In South Sudan, more than 200 child soldiers were released on Tuesday by different armed groups.

These young people between the ages of 10 and 17, including 95 girls, were demobilized and handed over to their families in the state of Western Equatoria.

These 200 children belonged to the two main armed groups in the country who signed a peace agreement with the government two years ago.

It is UNICEF, a United Nations agency, which will take care of their rehabilitation in working life.

A real challenge

Especially, since the current situation in the country does not make it easy for them.

James Aldworth, UNICEF spokesperson in South Sudan: “The situation in South Sudan is very difficult from an economic point of view. Inflation is very high, and food on local markets is often too expensive for poor people.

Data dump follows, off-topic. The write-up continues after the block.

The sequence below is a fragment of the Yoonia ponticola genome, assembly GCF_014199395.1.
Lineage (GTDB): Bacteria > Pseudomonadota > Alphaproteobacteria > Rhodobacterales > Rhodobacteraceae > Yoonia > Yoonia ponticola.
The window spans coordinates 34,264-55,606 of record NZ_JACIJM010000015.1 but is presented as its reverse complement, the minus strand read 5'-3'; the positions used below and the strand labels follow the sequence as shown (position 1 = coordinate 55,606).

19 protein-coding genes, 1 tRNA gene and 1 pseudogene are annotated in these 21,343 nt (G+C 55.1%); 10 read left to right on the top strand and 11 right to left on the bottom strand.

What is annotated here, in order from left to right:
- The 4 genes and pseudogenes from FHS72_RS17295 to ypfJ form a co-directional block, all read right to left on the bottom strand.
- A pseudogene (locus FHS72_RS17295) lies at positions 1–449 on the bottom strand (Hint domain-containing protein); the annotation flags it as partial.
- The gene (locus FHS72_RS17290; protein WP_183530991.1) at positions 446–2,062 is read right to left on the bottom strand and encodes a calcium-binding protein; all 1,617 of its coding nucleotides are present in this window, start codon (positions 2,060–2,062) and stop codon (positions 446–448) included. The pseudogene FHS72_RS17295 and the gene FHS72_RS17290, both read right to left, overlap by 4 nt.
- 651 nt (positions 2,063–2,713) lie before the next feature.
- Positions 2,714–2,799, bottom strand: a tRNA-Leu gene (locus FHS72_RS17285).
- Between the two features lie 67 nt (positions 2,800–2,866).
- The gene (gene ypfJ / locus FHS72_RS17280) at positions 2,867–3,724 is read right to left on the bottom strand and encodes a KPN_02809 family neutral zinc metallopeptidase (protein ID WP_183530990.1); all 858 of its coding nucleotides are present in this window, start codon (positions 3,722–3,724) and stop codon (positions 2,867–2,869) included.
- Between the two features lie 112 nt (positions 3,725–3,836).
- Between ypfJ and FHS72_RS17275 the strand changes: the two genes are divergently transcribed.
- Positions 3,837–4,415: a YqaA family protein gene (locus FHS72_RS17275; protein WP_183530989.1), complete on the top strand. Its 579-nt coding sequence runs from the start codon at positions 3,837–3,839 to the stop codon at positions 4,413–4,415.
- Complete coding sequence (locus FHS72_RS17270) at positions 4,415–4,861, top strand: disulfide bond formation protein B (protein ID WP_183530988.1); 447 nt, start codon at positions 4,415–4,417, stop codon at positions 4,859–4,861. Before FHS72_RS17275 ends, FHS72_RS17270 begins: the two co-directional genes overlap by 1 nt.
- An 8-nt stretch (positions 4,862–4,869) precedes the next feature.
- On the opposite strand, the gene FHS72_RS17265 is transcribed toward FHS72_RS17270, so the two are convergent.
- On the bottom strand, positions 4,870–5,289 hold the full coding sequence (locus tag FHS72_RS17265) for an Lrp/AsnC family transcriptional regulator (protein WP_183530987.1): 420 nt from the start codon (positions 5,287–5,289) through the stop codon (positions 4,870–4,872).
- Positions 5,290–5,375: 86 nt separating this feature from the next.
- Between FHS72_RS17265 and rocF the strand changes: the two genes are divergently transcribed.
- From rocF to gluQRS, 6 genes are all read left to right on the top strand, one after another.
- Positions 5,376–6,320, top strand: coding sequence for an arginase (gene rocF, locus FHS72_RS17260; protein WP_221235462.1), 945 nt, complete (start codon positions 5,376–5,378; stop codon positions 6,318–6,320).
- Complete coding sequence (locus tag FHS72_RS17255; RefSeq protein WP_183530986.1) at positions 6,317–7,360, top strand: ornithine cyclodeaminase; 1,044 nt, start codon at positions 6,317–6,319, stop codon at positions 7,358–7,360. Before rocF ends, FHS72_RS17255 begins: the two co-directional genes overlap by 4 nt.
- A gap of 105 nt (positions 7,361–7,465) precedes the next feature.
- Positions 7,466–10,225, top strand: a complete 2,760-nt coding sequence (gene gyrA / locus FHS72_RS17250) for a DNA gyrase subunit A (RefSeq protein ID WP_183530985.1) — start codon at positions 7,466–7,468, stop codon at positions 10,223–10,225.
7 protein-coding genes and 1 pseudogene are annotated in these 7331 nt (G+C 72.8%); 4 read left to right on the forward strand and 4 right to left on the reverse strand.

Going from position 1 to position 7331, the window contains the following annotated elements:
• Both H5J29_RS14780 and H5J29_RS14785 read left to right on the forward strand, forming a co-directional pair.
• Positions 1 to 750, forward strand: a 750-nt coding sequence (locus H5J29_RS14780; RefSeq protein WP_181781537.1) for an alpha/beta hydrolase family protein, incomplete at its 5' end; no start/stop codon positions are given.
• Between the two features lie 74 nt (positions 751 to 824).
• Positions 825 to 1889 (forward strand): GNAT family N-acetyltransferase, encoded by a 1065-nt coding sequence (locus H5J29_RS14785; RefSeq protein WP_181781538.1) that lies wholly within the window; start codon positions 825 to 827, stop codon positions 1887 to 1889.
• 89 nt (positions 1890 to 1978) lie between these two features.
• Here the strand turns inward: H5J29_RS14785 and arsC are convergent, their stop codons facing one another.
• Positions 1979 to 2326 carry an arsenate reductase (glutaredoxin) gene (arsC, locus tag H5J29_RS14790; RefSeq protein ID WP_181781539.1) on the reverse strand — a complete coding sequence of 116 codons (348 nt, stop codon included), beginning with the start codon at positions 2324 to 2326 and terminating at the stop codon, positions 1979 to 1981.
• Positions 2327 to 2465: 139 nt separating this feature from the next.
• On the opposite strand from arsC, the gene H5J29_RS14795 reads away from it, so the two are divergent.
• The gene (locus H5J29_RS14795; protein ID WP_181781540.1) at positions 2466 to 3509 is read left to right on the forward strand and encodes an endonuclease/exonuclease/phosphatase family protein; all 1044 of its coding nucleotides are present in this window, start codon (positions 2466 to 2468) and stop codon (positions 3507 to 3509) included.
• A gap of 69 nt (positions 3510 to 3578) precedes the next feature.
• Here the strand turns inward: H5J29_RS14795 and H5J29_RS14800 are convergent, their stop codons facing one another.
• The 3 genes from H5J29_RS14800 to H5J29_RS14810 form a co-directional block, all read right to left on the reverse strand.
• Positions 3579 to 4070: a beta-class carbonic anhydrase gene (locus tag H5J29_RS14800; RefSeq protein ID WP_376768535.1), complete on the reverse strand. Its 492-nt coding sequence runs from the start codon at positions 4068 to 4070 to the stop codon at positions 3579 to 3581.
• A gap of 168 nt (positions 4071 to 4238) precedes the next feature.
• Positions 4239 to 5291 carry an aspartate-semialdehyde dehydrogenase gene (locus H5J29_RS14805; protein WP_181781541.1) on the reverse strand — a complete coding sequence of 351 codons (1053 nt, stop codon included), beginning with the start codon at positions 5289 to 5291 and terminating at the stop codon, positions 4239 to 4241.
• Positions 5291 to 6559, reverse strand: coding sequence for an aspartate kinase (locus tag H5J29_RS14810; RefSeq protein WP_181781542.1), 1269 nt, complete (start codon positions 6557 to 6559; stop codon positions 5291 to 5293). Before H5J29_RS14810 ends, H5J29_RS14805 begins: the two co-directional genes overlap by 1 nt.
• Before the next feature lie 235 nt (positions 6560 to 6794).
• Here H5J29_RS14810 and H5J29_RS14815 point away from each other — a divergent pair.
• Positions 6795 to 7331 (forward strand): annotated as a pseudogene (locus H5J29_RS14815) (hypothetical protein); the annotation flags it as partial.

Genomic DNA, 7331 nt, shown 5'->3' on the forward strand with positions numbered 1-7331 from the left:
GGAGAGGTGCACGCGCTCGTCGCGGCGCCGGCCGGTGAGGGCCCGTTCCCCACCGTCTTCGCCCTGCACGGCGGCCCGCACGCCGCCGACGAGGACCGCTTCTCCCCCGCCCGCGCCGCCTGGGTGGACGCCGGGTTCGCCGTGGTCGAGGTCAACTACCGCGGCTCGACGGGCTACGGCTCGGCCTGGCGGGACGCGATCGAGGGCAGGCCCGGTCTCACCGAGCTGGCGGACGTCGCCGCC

“So in many cases, children join armed groups because they need to survive, and want to have a daily meal.”

“In the majority of cases, these children do not fight, they do odd jobs, such as cooking, washing, fetching water.”

For James Aldworth, even if it is 200 demobilized children is a first victory, there is still much to do: “Unfortunately, the figures we have indicate that by July about seven million people, that is to say say 60% of the population, will face food insecurity, and half are children. So the problem of recruiting children is not going to be solved like that.”

“In the end, the conflict and the fighting must stop, so that the country can begin to develop”.

Nearly 19,000 children are now integrated into armed groups. UNICEF​​expects to demobilize nearly 1,000 children in the coming months.

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